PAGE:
As international attention continues to focus on the nuclear programs in North Korea and Iran, a less-discussed Asian country has quietly emerged as a leader in responsible nuclear development: Kazakhstan. In addition to its much-praised stint hosting last month's international talks on the Iranian nuclear program, Kazakhstan is now in talks with the International Atomic Energy Agency (IAEA) to host a global nuclear fuel bank. (Proponents of the bank claim that it would serve international non-proliferation efforts by providing a secure emergency supply of low-enriched uranium for peaceful purposes.) Meanwhile, Kazakhstan is moving forward with plans to build a civilian nuclear power facility for domestic energy needs, possibly on the Aktau site of a now defunct Soviet-era plant.
For many Kazakhs, these steps are proud evidence of the country's developing status as a major player in international nuclear policy. They are, however, also a painful reminder of the Soviet-era nuclear traumas that continue to haunt millions of Kazakhs today.
"Kazakhstan's people and environment have endured tremendous suffering as a result of Soviet nuclear weapons testing," said Dr. Togzhan Kassenova, an associate in the Nuclear Policy Program at the Carnegie Endowment for International Peace. "The majority of people, if asked, would express support for global nuclear disarmament and would display pride of Kazakhstan's own record in shutting down its nuclear testing site and removing all nuclear weapons from its territory."
After the collapse of the Soviet Union in December 1991, Kazakhstan inherited 1,410 nuclear warheads. Under the leadership of President Nursultan Nazarbayev (who is still the president of Kazakhstan today) the country renounced its nuclear weapons arsenal, which had been the fourth largest in the world, and voluntarily repatriated its warhead inventory back to Russia. In later years, Kazakhstan signed START-1 , the Nuclear Non-Proliferation Treaty, and the Comprehensive Test Ban Treaty, and was instrumental in establishing the Central Asia Nuclear Weapon Free Zone along with Kyrgyzstan, Tajikistan, Turkmenistan, and Uzbekistan.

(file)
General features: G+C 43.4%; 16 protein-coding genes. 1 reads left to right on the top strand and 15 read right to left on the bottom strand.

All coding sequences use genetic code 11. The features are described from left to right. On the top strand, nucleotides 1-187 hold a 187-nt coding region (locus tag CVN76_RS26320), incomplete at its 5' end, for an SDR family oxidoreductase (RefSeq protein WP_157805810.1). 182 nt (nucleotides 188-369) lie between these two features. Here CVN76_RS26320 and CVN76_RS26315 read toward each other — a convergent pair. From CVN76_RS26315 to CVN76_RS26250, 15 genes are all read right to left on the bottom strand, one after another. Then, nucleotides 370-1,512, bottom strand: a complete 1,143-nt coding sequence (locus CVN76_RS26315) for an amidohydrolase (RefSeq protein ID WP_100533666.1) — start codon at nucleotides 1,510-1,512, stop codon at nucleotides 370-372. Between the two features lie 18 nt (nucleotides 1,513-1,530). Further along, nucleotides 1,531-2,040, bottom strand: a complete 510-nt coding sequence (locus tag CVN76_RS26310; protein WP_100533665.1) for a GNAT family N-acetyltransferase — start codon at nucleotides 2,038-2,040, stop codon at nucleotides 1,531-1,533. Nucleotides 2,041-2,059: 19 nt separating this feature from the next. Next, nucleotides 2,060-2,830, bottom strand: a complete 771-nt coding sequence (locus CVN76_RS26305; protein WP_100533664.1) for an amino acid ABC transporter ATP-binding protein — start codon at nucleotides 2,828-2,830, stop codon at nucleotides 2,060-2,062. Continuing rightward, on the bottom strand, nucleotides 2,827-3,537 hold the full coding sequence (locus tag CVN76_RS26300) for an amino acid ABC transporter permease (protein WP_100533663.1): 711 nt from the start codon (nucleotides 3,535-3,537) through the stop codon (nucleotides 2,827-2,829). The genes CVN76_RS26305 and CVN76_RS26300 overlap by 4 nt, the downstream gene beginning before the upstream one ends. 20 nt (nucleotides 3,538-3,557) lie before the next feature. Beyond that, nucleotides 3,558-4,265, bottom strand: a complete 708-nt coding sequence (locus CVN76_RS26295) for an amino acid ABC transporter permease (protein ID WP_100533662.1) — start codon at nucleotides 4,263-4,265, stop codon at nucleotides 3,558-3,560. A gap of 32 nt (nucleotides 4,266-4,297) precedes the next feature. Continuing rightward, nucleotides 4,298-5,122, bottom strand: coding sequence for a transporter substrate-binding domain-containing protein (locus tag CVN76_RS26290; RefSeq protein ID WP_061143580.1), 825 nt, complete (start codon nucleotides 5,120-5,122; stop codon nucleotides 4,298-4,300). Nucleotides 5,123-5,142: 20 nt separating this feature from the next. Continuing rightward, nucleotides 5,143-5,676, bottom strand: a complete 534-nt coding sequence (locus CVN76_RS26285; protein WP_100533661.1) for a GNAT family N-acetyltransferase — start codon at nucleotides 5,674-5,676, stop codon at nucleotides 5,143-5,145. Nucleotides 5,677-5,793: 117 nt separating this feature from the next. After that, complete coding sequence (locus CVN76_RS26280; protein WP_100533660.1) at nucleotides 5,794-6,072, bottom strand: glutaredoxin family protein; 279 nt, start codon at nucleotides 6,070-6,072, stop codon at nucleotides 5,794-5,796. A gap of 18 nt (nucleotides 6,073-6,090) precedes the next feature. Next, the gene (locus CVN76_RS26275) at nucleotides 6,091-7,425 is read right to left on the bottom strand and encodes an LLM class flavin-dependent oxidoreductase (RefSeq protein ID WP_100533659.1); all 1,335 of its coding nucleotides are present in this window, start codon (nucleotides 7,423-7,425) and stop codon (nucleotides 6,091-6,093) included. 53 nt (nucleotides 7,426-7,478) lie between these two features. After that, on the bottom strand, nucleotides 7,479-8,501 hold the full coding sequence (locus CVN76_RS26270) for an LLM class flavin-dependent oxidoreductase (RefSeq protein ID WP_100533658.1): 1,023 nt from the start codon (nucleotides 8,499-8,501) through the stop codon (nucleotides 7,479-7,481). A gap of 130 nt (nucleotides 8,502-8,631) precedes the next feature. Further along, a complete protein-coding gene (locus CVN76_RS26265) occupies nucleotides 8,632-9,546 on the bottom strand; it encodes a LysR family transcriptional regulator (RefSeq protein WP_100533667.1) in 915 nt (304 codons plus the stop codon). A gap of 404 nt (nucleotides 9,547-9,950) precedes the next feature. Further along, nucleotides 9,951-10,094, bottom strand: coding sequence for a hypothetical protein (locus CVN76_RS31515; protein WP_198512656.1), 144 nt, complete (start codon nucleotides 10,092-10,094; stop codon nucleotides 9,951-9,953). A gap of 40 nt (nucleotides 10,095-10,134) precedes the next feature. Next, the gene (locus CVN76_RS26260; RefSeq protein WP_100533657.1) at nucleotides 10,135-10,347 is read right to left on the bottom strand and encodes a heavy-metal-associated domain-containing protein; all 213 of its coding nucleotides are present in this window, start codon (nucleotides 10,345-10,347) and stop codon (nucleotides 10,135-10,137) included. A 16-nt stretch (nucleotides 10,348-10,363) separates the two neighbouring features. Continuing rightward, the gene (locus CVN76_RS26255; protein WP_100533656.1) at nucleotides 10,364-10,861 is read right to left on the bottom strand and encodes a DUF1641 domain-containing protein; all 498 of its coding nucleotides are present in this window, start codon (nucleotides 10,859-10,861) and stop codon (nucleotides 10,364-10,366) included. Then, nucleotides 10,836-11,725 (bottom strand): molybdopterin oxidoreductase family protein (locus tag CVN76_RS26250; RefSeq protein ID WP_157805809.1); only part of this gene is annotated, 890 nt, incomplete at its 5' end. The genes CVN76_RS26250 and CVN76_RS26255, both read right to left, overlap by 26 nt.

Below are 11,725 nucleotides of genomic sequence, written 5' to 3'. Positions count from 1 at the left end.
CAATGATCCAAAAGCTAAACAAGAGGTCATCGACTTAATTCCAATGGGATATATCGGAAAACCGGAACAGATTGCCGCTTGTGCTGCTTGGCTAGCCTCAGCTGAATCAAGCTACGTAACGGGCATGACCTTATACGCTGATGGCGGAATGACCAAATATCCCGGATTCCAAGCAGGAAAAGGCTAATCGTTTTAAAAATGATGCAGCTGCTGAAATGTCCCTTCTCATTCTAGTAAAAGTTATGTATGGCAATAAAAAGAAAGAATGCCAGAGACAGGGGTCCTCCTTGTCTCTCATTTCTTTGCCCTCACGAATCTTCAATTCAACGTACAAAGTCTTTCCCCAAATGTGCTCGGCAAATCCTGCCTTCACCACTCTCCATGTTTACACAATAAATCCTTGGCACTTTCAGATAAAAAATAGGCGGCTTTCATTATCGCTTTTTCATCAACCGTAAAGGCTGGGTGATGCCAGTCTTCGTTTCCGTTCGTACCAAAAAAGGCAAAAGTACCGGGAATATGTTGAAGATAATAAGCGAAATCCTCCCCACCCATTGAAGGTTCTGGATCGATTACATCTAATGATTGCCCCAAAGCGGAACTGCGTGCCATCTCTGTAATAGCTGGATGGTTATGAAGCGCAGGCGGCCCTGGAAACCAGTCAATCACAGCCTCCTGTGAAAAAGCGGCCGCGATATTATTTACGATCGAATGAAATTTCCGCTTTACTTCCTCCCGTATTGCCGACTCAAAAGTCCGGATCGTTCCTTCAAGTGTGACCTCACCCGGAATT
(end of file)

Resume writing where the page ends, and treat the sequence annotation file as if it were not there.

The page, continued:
But Nazarbayev's most cathartic move, perhaps, was the August 29, 1991, closure of Semipalatinsk, the world's second largest nuclear weapons testing site. At the beginning of the Cold War, Stalin chose the remote corner of northeastern Kazakhstan, also known as "The Polygon," to test the first Soviet bombs. When Lavrenti Beria, the head of the KNVD secret police, selected the site, he claimed it was "uninhabited." It wasn't. Today, the area (which is not surrounded by a barrier of any kind to prevent humans and animals from roaming freely) has been called the " world's worst radiation hotspot."
"The nuclear threat strikes a deep chord within Kazakhstan. For four decades, our country was used as the backdrop for nuclear tests," wrote Nazarbayev in a 2012 op-ed for the New York Times. "Although it has been over 20 years since the last test, their devastating impact is still being felt."
On August 29, 1949, the Soviet Union conducted its first successful test of a 22-kiloton nuclear weapon, called First Lightning, at Semipalatinsk. (Although Soviet authorities knew that wind and rain would make local populations susceptible to the nuclear fallout, they disregarded the risk.) Between 1949 and 1989 the Soviet Union went on to conduct an additional 456 nuclear tests in the area --340 underground and 116 above ground -- with no regard to any environmental or humanitarian impact the tests might have. The residents of Dolon, a village located 100 kilometers northeast of Semipalatinsk, for example, were exposed to an estimated radiation dose of 140 rem during the first year alone. For comparison, the average American is exposed to a radiation dose of roughly 0.62 rem each year.